I don't remember meeting Mitch Cutler but I can't recall St. Mark's Comics without thinking of Mitch. He looked like a bespectacled, mild-mannered guy and knew comics well. The first retailer I could talk to honestly about the state and business of comics before I ever got published.
After being an assistant to Bill Sienkiewicz, Howard Chaykin, and Walter Simonson on The New Mutants, Elektra: Assassin, American Flagg!, and Thor, respectfully, in 1985, I produced my first published comic, a co-creation with writer Martin Powell called The Verdict in 1987. But, it wasn't real until I saw it on the racks at St. Mark's Comics. I remember how proud Mitch was of me. I went from fan to professional in St. Mark's Comics. But, the truth is, I'm still just a fan. We all are.
I spent many years shopping at St. Mark's Comics, famous for its punk rock yet knowledgeable staff. My fondest memory is my first signing there when St. Mark's Comics moved down to the street level. I can't remember what comic book I was hawking but a table and chairs had been set up for me and, I believe, a few other cartoonists. Again, the comics and talent escapes my memory. But, I remember, distinctly, the jarring sound of a baseball bat slamming down on the floor, over and over again. Not in rapid succession, but intermittently. Out of the blue. The slamming of wood on linoleum would suddenly interrupt a thought or the punchline to a joke. Mitch was walking up and down the aisle with a baseball bat, tapping the floor as hard as he could to ward off potential thieves and criminals.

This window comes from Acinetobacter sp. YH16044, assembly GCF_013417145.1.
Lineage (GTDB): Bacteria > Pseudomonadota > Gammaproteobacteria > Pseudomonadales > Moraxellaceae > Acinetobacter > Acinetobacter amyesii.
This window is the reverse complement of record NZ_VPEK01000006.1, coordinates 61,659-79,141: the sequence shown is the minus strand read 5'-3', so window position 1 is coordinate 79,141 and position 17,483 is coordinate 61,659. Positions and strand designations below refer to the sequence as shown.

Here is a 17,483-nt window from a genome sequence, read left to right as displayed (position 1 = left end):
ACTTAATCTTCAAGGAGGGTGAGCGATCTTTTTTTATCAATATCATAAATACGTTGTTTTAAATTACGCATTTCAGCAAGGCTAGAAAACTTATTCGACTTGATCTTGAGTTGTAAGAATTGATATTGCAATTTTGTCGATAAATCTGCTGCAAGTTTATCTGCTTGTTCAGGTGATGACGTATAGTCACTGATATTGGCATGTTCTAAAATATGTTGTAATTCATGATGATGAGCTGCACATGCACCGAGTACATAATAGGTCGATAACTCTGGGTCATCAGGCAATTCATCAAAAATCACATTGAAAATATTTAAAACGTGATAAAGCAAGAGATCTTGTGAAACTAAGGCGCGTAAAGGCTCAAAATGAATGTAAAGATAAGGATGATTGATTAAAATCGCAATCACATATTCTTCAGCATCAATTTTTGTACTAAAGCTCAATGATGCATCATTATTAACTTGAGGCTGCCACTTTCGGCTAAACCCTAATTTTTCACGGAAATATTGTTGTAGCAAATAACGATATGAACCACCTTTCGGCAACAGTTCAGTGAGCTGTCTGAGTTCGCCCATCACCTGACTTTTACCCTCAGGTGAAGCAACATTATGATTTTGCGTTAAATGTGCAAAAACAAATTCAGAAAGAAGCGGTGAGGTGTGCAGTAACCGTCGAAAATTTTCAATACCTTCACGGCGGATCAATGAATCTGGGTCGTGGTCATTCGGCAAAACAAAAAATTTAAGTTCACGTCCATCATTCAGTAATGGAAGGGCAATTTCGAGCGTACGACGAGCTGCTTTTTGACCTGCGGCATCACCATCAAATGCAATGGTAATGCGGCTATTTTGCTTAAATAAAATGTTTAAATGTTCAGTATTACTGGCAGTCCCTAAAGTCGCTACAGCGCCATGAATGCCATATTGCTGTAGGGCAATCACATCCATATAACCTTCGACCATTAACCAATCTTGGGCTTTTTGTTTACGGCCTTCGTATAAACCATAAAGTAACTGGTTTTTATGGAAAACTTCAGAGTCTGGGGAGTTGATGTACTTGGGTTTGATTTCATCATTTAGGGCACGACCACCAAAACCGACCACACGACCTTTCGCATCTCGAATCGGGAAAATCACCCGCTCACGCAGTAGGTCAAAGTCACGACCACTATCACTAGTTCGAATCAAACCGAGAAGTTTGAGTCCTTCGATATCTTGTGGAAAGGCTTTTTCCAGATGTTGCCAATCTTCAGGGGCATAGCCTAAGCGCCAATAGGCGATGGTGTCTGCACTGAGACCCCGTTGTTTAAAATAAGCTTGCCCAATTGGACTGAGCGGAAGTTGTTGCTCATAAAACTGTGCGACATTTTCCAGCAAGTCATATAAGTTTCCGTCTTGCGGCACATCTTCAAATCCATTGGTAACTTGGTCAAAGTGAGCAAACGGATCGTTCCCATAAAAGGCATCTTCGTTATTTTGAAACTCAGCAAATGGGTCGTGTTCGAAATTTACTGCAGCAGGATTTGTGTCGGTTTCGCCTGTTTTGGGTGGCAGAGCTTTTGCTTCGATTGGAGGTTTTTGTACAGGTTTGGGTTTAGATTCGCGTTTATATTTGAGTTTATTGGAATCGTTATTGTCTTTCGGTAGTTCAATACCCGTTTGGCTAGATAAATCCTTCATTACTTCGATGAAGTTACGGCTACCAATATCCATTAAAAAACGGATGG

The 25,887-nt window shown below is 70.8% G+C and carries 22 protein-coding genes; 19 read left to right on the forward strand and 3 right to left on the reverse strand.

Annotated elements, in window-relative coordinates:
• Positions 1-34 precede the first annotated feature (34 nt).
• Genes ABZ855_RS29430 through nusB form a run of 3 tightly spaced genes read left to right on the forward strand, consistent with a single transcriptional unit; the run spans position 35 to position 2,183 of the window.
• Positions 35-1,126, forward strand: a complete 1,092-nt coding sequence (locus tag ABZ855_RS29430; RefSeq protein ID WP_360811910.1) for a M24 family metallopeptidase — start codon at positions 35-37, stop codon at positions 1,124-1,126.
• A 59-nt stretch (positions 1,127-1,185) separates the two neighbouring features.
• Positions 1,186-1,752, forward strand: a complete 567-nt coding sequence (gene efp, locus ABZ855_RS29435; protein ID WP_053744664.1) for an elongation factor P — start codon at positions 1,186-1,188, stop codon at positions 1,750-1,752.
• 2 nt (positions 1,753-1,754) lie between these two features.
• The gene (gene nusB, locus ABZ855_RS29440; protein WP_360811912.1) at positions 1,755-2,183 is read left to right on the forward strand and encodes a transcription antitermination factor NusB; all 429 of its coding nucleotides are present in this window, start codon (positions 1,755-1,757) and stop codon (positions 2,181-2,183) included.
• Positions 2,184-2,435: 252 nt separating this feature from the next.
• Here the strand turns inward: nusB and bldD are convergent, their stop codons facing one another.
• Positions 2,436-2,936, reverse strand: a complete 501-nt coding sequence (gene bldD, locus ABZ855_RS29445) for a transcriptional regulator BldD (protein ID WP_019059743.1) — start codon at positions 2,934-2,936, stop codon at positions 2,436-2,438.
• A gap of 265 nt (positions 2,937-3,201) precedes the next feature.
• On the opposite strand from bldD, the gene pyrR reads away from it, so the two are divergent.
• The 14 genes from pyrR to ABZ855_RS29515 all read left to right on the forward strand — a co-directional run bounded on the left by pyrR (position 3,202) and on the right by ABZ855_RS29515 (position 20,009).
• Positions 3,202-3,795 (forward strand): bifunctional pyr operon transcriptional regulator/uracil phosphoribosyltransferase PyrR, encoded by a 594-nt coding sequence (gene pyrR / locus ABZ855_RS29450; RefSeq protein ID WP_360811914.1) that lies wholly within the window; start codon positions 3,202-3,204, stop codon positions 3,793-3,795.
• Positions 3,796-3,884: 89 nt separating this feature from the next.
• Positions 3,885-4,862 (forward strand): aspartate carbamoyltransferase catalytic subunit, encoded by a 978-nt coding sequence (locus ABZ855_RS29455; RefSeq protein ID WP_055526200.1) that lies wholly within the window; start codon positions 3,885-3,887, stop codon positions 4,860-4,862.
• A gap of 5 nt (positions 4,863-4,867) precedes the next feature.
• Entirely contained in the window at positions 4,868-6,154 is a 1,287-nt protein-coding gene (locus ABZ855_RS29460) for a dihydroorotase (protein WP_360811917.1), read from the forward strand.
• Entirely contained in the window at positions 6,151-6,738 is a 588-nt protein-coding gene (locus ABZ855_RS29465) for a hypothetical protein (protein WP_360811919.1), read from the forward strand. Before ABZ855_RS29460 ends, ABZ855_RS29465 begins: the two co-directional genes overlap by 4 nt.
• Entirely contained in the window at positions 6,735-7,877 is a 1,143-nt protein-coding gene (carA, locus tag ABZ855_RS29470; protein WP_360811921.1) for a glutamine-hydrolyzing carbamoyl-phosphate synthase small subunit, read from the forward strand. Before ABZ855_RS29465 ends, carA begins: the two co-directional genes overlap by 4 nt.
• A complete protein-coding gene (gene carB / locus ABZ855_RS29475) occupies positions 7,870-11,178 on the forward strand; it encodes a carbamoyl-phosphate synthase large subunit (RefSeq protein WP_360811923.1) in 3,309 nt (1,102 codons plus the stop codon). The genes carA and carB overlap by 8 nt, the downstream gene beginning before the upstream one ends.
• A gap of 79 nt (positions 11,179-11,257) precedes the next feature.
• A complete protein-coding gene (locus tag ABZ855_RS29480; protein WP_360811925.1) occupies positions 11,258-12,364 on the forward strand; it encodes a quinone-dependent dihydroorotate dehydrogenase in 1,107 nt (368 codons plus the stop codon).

At the time, I felt Mitch's tactic was annoying. Disrupting the signing. I suspect a patron or two might have picked up a comic and fearfully returned it upon Mitch's threat and kindly exited the premises. I was a tad perturbed but, oddly, it remains my favorite memory of St. Mark's Comics.
On the heels of learning that St. Mark's Comics is closing after an honorable 36-year run on the lower east side, as the lower east side transitioned into something culturally unrecognizable and, frankly, abominable, I'd like to think that Mitch was acting as comics' guardian. A defender of cool and what is good in life. Like Marvel Comics' Heimdall, maybe Mitch was an all-seeing god, doing his best to protect the sanctity of comics while disguised as a bespectacled, mild-mannered comic book shop owner...with a baseball bat.
Thank you, St. Mark's Comics.